Leonard Franchi makes some very good points in his letter last week.
However, he then spoils things by reaching, or at least implying, some outrageous conclusions.
He quite rightly points out that many politicians simply want sex to be talked about in schools without any real moral input into any lessons. This is so that they will be able to say - they hope - that they were the ones who reduced the number of teenage pregnancies and abortions.
He is also right that many politicians would be over the moon if separate Catholic schools disappeared.
However, he says that non-Catholic schools teach immoral material to children in terms of sex outside marriage and artificial contraception and implies that this won't be allowed in Catholic schools. Is he seriously saying that Catholic schools should not even be prepared to discuss such issues with children? Is it simply a case of "that's wrong so shut up and do what you are told"?
We live in a world where these sorts of issues exist, whether we like it or not. It is the duty of Catholics to discuss responsibly these issues with young people, while still trying to put across what the Catholic Church's perspective is on them. We cannot simply bury our heads in the sand and hope that they will go away.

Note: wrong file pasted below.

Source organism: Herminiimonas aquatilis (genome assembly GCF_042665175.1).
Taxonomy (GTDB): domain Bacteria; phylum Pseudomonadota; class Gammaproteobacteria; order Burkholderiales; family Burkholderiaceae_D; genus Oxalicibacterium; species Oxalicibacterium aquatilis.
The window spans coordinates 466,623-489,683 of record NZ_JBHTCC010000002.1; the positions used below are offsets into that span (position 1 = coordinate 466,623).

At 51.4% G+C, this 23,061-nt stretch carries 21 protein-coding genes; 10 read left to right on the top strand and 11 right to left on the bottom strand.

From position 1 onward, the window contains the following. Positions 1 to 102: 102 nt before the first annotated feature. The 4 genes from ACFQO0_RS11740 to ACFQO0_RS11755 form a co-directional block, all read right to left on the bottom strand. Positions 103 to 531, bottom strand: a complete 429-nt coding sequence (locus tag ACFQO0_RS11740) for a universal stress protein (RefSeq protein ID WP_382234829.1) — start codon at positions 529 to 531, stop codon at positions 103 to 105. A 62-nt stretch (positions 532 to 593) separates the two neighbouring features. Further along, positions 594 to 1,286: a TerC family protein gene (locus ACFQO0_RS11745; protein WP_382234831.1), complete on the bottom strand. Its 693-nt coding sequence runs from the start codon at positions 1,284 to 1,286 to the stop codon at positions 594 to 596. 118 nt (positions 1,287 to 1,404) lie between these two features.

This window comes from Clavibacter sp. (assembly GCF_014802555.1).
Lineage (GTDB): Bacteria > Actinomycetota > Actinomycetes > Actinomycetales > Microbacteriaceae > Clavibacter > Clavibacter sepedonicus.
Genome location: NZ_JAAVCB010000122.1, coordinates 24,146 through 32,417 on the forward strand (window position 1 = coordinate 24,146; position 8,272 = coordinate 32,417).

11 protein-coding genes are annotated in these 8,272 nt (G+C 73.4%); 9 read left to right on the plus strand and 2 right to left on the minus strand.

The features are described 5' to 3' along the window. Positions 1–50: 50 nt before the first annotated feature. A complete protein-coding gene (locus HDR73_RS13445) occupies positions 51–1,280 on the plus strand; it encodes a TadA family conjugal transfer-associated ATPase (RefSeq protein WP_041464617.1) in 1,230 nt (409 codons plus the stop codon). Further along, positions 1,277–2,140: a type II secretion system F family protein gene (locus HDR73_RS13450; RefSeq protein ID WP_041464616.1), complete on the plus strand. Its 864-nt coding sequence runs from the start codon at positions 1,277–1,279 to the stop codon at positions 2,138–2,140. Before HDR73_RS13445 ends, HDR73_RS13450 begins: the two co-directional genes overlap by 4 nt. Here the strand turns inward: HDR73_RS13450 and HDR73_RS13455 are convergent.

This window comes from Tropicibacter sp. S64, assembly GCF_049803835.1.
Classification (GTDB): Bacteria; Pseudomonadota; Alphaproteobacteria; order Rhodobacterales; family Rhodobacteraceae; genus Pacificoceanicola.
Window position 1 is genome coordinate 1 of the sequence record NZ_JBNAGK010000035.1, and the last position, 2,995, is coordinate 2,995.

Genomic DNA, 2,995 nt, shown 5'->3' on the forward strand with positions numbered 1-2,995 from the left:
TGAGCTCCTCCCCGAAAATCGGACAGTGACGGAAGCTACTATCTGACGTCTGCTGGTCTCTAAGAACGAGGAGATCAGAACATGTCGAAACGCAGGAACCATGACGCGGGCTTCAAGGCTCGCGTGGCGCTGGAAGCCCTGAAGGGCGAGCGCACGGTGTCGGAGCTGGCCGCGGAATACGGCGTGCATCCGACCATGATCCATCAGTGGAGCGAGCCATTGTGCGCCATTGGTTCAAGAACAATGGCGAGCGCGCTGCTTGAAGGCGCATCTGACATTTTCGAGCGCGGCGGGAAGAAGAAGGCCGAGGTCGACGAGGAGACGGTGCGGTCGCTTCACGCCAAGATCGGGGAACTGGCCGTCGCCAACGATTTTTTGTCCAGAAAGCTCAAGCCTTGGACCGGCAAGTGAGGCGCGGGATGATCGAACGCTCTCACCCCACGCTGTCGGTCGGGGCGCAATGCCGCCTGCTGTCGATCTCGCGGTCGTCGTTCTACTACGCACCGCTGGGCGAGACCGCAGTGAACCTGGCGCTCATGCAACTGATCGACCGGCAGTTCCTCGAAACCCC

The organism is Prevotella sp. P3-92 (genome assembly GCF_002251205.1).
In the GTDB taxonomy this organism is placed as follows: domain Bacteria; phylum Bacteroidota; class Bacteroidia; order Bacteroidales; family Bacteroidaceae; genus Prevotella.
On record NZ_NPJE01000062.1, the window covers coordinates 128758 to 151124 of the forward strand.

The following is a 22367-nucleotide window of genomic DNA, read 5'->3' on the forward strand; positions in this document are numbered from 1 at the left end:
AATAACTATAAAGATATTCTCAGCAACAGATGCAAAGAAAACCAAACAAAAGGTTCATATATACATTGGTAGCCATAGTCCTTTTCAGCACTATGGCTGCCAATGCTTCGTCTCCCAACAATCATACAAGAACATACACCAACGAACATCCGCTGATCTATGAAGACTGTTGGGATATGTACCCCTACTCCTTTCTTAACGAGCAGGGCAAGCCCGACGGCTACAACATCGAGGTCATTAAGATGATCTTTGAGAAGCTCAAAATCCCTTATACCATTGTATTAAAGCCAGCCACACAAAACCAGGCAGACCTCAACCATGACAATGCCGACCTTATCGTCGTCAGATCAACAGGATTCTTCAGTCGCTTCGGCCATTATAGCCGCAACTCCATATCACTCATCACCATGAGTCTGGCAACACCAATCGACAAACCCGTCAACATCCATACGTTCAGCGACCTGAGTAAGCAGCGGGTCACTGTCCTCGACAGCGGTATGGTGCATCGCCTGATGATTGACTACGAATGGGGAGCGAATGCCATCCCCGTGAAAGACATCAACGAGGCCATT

We should counter what we might think is inappropriate material but we don't do that just by condemning it. We have to show our young people that there are other and perhaps better ways of living.
I am also slightly mystified about Mr Franchi's "traditional Judaeo-Christian morality". What exactly is this? The last time I wrote to The TES Scotland, again in response to one of his letters, I said that even the Catholic Church has accepted that its teachings have to adapt to the changes that take place over time.
My main disagreement with Mr Franchi is, however, not about what should or should not be taught in schools, Catholic or otherwise. It is with the fact that he says "Christianity isn't a feel-good lifestyle, based as it is on the cross".
I'm sorry but that is exactly what Christianity is. It is the fact that Jesus so loved us that he was prepared to suffer and die on the cross in order to give us a path to a much better life after death that certainly makes me feel very good. Let Mr Franchi show me where Jesus says that we must not enjoy being Christians.
Fire and brimstone is gone, Mr Franchi. Being a Christian is about treating everyone equally and fairly. It is about being concerned about those who are less well off than we are. If we can be happy and "feel good" while doing it, so much the better.
Let's counter what we see as inappropriate material in our society, but let's do it with a smile on our faces.